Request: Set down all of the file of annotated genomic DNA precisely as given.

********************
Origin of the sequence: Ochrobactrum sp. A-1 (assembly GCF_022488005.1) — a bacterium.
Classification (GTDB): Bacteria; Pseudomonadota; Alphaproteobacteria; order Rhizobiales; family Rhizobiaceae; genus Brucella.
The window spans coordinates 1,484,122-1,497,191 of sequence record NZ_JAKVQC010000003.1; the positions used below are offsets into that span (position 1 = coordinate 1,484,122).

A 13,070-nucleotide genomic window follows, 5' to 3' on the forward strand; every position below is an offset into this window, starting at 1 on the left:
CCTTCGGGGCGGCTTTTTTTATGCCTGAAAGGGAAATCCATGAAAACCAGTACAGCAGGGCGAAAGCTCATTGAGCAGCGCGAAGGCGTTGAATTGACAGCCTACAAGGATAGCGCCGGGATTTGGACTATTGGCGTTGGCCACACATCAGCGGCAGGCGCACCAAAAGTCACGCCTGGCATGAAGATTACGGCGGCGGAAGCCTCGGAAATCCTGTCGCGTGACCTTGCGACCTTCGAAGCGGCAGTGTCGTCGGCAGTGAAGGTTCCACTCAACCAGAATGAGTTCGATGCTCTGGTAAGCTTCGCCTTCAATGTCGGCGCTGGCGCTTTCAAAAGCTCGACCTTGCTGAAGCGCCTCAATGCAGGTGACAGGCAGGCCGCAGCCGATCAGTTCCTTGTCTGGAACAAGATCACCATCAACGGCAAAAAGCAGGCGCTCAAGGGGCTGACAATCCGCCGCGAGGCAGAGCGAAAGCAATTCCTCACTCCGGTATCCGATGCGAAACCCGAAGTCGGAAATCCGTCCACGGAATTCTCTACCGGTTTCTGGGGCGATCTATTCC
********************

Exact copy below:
Origin of the sequence: Ochrobactrum sp. A-1 (assembly GCF_022488005.1) — a bacterium.
Classification (GTDB): Bacteria; Pseudomonadota; Alphaproteobacteria; order Rhizobiales; family Rhizobiaceae; genus Brucella.
The window spans coordinates 1,484,122-1,497,191 of sequence record NZ_JAKVQC010000003.1; the positions used below are offsets into that span (position 1 = coordinate 1,484,122).

A 13,070-nucleotide genomic window follows, 5' to 3' on the forward strand; every position below is an offset into this window, starting at 1 on the left:
CCTTCGGGGCGGCTTTTTTTATGCCTGAAAGGGAAATCCATGAAAACCAGTACAGCAGGGCGAAAGCTCATTGAGCAGCGCGAAGGCGTTGAATTGACAGCCTACAAGGATAGCGCCGGGATTTGGACTATTGGCGTTGGCCACACATCAGCGGCAGGCGCACCAAAAGTCACGCCTGGCATGAAGATTACGGCGGCGGAAGCCTCGGAAATCCTGTCGCGTGACCTTGCGACCTTCGAAGCGGCAGTGTCGTCGGCAGTGAAGGTTCCACTCAACCAGAATGAGTTCGATGCTCTGGTAAGCTTCGCCTTCAATGTCGGCGCTGGCGCTTTCAAAAGCTCGACCTTGCTGAAGCGCCTCAATGCAGGTGACAGGCAGGCCGCAGCCGATCAGTTCCTTGTCTGGAACAAGATCACCATCAACGGCAAAAAGCAGGCGCTCAAGGGGCTGACAATCCGCCGCGAGGCAGAGCGAAAGCAATTCCTCACTCCGGTATCCGATGCGAAACCCGAAGTCGGAAATCCGTCCACGGAATTCTCTACCGGTTTCTGGGGCGATCTATTCC